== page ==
Medalist Athlete Branding Guide

Learn how to build and grow your athlete brand.

Sponsorship Case Study – How Andreanne Pichette partnered with a local company to craft a mutually beneficial sponsorship

Successful sponsorships are not measured by the dollar amount they provide but by the value they create. 

Don’t get me wrong. Getting paid is good and in most cases imperative to our success. However, scouting a sponsor whose brand values align with yours regardless of how much they give you in the short term will offer much more to both your brand value and your bank account over the course of your career.

Take one from Andreanne Pichette’s playbook and read the following breakdown of how her partnership with Prana, a local organic food company, came to be.

Identifying her needs

Andreanne Pichette is a Canadian athlete member of the National Mountain Bike Team and a real foodie. Like most of Olympic hopefuls, she competes amongst the fastest in her sport, attends the same training camps in exotic locations, races in wonderful sceneries all around the world and (here's the kicker) she has to pay for most of it.

Combine the athlete lifestyle with the foodie habits you end up with one hell of a tab. The thing is, it may be a nightmare for your bank account but it totally makes sense given that your job is to fuel your body with the best possible nutrients to achieve the highest level of performances.

In Andréanne’s case, her need is pretty simple: keep eating well without going bankrupt.

Finding the perfect match.  

It’s a random encounter with Prana’s organic shredded unsweetened coconut that initially sparked her interest in the company. ( In case you’re wondering, it’s a big deal to find that exact type of pre-munched coconut since grocery stores usually only carry the obscure non-organic type blended with sugar.)

Glancing at the packaging, in awe, she noticed that not only was Prana’s branding uh-mazing but that it's actually a local company. After giving a shot to more of their products and checking out their website to validate her sentiment towards Prana, she was hooked. It was a perfect match.

Making initial contact.

She wrote Prana a quick email to describe her appreciation of their products and to introduce herself.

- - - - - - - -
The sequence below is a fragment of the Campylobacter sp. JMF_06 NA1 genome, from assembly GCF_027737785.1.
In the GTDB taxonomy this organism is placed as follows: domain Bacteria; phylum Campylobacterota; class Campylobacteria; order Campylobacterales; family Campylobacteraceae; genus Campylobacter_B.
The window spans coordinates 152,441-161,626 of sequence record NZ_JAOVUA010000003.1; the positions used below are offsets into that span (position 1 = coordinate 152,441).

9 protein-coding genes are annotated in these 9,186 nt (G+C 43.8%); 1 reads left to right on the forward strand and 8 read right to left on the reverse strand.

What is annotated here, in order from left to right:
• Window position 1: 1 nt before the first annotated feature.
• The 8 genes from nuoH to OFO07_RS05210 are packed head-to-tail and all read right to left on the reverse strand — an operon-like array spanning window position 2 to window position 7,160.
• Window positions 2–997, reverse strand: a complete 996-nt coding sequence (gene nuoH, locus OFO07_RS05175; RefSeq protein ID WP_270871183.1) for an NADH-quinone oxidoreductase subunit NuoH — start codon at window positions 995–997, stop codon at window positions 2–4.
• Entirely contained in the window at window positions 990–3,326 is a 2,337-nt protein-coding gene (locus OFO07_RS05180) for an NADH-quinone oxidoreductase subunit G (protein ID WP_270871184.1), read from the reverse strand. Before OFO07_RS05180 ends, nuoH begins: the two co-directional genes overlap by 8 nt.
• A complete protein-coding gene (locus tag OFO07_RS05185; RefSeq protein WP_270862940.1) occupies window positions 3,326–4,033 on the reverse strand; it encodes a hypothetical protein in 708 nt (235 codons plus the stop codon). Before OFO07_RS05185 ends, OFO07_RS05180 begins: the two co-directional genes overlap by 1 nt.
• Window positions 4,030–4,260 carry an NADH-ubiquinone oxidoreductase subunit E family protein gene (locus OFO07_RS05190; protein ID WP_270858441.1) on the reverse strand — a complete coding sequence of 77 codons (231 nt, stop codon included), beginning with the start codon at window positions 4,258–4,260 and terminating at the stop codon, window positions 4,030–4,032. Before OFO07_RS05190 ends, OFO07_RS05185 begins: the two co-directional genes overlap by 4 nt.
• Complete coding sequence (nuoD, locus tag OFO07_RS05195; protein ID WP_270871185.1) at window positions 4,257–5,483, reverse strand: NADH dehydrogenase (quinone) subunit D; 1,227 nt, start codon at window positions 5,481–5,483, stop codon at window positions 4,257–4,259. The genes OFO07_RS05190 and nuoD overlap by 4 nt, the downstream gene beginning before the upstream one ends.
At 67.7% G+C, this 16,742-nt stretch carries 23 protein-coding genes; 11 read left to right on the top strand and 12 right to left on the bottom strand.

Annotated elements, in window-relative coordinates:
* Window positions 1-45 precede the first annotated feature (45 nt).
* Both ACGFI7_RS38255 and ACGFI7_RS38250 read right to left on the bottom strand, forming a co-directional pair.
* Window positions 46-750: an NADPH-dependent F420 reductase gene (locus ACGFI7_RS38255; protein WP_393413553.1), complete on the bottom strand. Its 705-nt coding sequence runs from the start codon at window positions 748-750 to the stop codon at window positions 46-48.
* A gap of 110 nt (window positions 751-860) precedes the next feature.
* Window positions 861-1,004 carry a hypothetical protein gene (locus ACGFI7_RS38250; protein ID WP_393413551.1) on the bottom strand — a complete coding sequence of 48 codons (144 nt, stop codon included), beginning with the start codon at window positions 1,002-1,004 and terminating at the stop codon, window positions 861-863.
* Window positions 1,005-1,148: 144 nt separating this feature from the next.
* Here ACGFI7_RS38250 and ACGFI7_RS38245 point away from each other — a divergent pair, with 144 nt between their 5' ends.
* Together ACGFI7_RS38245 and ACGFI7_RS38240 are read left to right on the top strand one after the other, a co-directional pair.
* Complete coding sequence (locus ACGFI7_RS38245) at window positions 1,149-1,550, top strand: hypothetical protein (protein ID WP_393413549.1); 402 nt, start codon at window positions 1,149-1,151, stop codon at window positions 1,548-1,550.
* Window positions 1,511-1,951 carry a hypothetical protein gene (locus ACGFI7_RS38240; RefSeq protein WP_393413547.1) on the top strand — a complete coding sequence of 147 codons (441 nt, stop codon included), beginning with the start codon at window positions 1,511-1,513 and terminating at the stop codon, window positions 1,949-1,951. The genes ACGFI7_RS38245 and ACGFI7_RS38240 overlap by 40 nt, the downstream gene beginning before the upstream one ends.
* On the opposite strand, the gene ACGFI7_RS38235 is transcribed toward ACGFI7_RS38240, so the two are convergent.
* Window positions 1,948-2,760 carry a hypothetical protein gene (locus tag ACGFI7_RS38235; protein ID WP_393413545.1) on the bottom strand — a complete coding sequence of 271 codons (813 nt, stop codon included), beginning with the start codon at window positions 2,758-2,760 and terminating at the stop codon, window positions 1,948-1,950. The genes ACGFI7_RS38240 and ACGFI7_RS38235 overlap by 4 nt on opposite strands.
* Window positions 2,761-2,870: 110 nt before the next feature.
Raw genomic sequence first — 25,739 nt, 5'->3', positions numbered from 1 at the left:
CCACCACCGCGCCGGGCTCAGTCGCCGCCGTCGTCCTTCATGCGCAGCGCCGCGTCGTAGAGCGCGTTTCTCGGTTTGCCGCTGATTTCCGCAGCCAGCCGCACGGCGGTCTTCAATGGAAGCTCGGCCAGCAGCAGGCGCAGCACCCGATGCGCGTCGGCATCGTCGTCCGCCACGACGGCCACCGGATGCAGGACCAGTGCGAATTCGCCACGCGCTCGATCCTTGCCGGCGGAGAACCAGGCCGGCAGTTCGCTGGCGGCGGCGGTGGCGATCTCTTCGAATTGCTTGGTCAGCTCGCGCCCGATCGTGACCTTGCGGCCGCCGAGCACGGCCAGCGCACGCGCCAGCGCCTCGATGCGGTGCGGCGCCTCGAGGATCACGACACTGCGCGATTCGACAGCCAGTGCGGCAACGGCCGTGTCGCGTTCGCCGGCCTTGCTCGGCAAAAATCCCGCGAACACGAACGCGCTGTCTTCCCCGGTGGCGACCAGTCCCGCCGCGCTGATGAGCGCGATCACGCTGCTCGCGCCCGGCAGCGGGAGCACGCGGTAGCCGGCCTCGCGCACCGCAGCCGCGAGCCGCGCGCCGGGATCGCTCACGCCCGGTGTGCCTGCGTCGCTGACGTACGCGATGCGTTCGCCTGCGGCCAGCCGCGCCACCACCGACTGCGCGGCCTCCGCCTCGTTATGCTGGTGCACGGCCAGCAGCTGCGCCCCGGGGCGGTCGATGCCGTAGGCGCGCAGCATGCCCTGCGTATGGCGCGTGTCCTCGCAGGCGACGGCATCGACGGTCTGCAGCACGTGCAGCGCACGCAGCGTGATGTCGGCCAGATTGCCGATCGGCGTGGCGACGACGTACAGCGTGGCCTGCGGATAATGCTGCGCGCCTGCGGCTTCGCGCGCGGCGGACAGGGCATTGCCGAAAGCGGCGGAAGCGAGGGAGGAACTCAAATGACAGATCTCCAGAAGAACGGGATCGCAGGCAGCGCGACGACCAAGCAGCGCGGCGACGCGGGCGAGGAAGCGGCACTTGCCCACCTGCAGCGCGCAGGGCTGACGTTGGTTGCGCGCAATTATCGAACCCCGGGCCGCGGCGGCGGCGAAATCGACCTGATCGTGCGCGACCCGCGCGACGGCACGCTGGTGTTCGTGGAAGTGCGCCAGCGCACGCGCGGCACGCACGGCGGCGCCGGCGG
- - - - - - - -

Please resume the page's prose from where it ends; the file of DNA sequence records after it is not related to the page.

In the initial email, she mentioned her interest to represent their brand should they be looking for a presence in the athlete community.

Upon getting a positive feedback from Prana, she took the initiative to pay them a visit at their head offices in Montreal effectively triggering the beginning of a mutually beneficial partnership between the two.

So, what is the deal?

“The deal itself is very unofficial.” She responded. “In fact, I only have to represent the products in a way that suits my personal brand and theirs. Of course, social media is a good place to showcase their products. In exchange, I get awesome products that I love when I need. I also have a space reserved on my blog where I put healthy recipes mostly made out of Prana products.”

What’s in it for Andréanne?

“It allows me to associate myself with a brand that I actually believe in as opposed to a corporation who gives me money and that’s it.” ( which increases her brand value)

“I love cooking and Prana gives quality products to use.” ( which brings convenience and a better lifestyle)

“It allows me to save a lot of money on organic food, which is generally more expensive.” ( which calls for a much deserved financial break.)

“It gives me the credibility to share my passion of fueling your body right, which I think it is very important, not just for athlete.” ( which also gives her the credibility to establish her brand around being an ambassador of the healthy lifestyle)

What’s in it for Prana?

“It allows them to get exposure for a different type of customers.” ( which brings them low cost visibility)

“It’s now a trend to be athletic and pursuing a healthy lifestyle. Supporting an athlete is reinforcing this mantra.” ( which is a great activation channel for them) 

“I am the point of entry to the athlete world by promoting and introducing Prana and its products to the athletes in my network and to my social media followers who are for the most part, active people themselves.” ( which gives them high quality access to a new market)


Takeaways

Local companies may not have the big budgets that major corporations have. However, they have the luxury to be much more flexible which means that they are much more likely to actually listen to you.

Take for granted that one will undeniably outgrow the other. If the company takes off and grows tenfold during the length of your partnership, you’re likely to benefit from it and your will have paid off. If, on the other hand, you take off and become a widely known and successful athlete, you’ll be able to take this partnership as the blueprint of your next one.

There is no loser.


Caveat

No matter how many companies support you with freebies, it will not pay your bills… let alone earn you a decent income. Remember that you have a limit to the number of sponsor you can get. Choose wisely when comes to time to concede a part of your offering.

Written by Antoine Meunier
Athlete & Co-founder of Medalist
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